Women are building real brands selling knockoff clothing
In China’s booming world of ecommerce, women really do hold up half the sky. More than 50 percent of shops on Taobao — Alibaba’s eBay-type website — are women-owned, and evidence indicates a similar ratio on WeChat’s burgeoning social commerce platform. These female entrepreneurs are succeeding in a variety of businesses, but within the digital trend in women’s work is a vast gray market that operates at the margins of legality and involves an untold number of women entrepreneurs — shanzhai fashion.
Akin to the notorious shanzhaiji (山寨机 shānzhàijī), a cultural phenomenon of domestically produced, copycat cell phones, shanzhai fashion is an industry of imitation where designers re-create and sell everything from high-end global brand names and Western fast fashion to cult Japanese and Korean designers. But unlike in the shanzhai tech industry or the mainstream fashion industry, women dominate shanzhai fashion. Essentially, it’s a market created for fashionistas by fashionistas. And more than just hawking fakes, shanzhai’s female entrepreneurs have built brands around their own images, presiding over large social media followings where they market their own fashion sense, publish selfies and fashion advice, and constantly seek feedback from their followers.
Yet just like the bandits and rebels of Chinese lore who took refuge in shanzhai (山寨 shānzhài), “mountain strongholds” outside of imperial command, these women operate on the margins of legitimacy, skirting around intellectual property infringement laws and subject to frequent crackdowns from the industry’s preferred ecommerce platform, Taobao. This leaves them in a precarious situation and bars them from mainstream entrepreneurial success, argues Sara Liao, an academic originally from Guangxi, China, who has spent the past two years researching the industry and interviewing shanzhai designers.
Liao took time out from finishing her dissertation, “Fashioning China: Precarious Creativity of Women Designers in Shanzhai Culture” (previewed here), at the University of Texas at Austin’s Moody College of Communication to talk shanzhai fashion with SupChina. (The following conversation has been edited for length and clarity.)
SM: Let’s start with your own motivations. Why did you decide to focus your doctoral research on the female designers of shanzhai fashion?
SL: I’m of the generation who started to use the internet for shopping in China, so I have followed shanzhai fashion for quite a long time, even before it was called this. Over these years, I observed how mainstream discourse will glorify the grassroots, innovative capacity of shanzhai especially in shanzhaiji — in the shanzhai cell phone industry. But they never talk about the same thing in this woman’s practice of shanzhai fashion. Even though these women designers actually practice the same idea, to create one’s own version, they never get the status or recognition of other industries. That is one thing that really triggered me to study this phenomenon.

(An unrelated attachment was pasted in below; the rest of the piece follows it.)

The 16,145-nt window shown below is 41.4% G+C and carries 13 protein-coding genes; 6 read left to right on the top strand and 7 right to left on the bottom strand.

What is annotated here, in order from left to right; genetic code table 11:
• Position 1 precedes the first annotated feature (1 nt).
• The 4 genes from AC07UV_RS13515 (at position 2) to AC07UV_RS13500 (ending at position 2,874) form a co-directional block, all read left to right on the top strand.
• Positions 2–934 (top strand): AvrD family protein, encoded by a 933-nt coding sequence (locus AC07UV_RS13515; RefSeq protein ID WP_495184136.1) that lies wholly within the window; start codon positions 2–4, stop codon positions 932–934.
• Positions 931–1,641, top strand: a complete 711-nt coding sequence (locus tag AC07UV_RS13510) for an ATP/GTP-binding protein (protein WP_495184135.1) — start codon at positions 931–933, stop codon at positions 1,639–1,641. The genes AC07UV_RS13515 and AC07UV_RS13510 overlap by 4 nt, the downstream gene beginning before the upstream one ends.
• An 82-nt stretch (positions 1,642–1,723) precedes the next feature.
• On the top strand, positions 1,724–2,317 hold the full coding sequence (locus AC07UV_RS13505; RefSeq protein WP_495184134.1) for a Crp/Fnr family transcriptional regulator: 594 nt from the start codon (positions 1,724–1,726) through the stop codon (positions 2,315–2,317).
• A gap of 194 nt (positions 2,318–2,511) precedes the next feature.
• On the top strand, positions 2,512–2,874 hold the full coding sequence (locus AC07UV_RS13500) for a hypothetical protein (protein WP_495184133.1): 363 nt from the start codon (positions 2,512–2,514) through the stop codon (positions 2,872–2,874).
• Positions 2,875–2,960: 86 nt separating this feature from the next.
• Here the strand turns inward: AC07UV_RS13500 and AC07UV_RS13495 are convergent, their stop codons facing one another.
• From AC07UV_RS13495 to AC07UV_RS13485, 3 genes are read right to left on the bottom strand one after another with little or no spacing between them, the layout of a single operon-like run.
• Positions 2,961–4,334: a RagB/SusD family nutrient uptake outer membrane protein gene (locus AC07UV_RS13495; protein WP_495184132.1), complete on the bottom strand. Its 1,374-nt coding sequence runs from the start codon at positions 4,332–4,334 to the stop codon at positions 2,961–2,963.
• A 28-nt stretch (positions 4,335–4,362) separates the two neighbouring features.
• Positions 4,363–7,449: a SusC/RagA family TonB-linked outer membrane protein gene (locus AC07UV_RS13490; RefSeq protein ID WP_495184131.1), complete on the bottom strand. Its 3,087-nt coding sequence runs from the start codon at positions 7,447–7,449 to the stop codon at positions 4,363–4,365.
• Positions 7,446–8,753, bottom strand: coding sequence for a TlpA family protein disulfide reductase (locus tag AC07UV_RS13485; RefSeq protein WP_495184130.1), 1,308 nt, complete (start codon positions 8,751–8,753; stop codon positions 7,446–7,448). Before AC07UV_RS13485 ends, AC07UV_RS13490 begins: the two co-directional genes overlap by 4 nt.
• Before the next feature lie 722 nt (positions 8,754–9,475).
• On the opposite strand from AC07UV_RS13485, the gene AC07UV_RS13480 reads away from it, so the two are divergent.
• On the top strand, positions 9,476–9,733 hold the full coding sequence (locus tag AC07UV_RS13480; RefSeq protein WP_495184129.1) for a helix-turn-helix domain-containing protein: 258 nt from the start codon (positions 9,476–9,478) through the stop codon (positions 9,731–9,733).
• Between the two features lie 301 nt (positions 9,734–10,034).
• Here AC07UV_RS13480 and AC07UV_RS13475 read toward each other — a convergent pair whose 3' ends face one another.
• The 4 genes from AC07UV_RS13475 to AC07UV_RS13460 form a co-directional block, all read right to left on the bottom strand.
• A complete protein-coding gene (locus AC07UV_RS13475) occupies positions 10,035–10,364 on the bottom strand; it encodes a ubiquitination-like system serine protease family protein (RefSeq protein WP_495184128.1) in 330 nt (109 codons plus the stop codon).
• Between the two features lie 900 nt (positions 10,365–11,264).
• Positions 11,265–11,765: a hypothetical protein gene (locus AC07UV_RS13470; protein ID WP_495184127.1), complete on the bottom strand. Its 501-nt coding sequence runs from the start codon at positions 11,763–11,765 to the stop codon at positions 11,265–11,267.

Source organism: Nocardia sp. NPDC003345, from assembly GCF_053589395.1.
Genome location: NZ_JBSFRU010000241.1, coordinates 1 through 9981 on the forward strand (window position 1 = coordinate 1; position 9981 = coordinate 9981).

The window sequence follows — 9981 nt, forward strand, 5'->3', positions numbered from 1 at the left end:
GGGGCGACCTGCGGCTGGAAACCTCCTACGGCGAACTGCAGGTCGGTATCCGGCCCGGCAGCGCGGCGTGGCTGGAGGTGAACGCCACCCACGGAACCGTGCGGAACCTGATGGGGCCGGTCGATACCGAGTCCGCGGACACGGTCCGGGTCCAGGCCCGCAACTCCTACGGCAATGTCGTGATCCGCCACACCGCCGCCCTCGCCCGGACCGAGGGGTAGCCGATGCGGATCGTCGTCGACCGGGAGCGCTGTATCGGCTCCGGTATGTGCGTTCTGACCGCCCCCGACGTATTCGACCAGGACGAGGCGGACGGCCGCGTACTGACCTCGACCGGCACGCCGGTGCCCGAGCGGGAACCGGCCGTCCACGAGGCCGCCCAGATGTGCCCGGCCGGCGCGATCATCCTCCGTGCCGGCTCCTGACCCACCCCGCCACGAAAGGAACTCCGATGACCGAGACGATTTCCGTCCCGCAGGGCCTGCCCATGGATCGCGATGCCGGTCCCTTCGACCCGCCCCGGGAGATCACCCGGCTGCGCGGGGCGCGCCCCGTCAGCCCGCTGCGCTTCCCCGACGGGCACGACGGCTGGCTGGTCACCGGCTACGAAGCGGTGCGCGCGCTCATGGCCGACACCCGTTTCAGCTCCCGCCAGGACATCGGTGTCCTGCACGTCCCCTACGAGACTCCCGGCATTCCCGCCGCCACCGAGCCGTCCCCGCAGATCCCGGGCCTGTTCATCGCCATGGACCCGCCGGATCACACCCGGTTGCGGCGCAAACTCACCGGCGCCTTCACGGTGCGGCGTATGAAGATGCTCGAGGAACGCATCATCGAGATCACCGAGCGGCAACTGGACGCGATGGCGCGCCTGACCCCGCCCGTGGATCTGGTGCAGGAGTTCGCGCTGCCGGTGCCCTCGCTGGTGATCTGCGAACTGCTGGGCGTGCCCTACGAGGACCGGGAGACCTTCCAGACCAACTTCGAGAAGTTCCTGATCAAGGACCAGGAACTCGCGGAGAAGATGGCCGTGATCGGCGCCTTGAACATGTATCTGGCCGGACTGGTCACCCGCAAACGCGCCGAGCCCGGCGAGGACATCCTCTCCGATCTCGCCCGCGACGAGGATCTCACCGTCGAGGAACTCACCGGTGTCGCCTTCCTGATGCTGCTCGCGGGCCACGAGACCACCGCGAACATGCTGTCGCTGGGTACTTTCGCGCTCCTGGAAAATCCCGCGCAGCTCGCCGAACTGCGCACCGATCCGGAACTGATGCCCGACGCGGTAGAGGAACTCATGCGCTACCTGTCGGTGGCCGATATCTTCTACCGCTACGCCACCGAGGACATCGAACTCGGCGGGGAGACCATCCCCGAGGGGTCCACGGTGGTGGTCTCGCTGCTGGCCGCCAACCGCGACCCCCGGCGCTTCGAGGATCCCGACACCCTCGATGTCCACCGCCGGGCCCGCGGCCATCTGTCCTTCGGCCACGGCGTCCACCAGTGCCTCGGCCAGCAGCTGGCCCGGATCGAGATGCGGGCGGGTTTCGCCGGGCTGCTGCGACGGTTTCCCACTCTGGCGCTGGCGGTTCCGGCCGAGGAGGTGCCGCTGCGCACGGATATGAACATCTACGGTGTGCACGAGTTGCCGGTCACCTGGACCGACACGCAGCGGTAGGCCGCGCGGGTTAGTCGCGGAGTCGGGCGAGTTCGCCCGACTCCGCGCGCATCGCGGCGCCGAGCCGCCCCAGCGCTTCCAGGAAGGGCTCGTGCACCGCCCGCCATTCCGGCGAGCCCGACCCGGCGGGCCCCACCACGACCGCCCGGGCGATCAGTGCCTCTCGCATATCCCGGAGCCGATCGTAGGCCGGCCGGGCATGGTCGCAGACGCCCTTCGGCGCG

SM: So who are the women behind shanzhai fashion design?
SL: Generally, these women designers are the post-1980s generation, which means they are often the one child in the family and are part of the generation that has a lot of knowledge about the internet and social media. Most of them don’t have any professional training in fashion design; a lot of them just claim that they began this work because they really love sharing their experiences with fashion. The majority are college educated, have their full-time job, and just start their shanzhai business as a part-time hobby, eventually finding out they can make money through it and quitting their full-time job. They also normally work with their families, and many of them will have family members who are already working in garment production or the textile industry or who own factories. Even though the majority of the shanzhai fashion producers are women, many are highly reliant on their boyfriends or husbands to carry out the technological conventions and business management. The industry is unlike the conventional fashion world that is dominated by men, yet these women designers do constantly articulate gendered work in their production.
SM: How will a designer decide what products or looks she wants to “shanzhai,” and what happens next?
SL: Shanzhai fashion is often initiated by consumers. A consumer might recommend her favorite styles or looks of the current season, and then the designer will set up a poll on social media that features some of these highly prized products and invite her social media followers to vote for one or two. After they select the style, the woman designer will purchase the original product and make several sample versions, updating her consumers on which parts she’s modifying. For example, maybe “I will substitute one material for another,” maybe “I will have two versions, one is a long-sleeved one, is short-sleeved, or sleeveless” — things like that. She’ll ask consumers for their opinions, and finally have a final sample version that goes into production.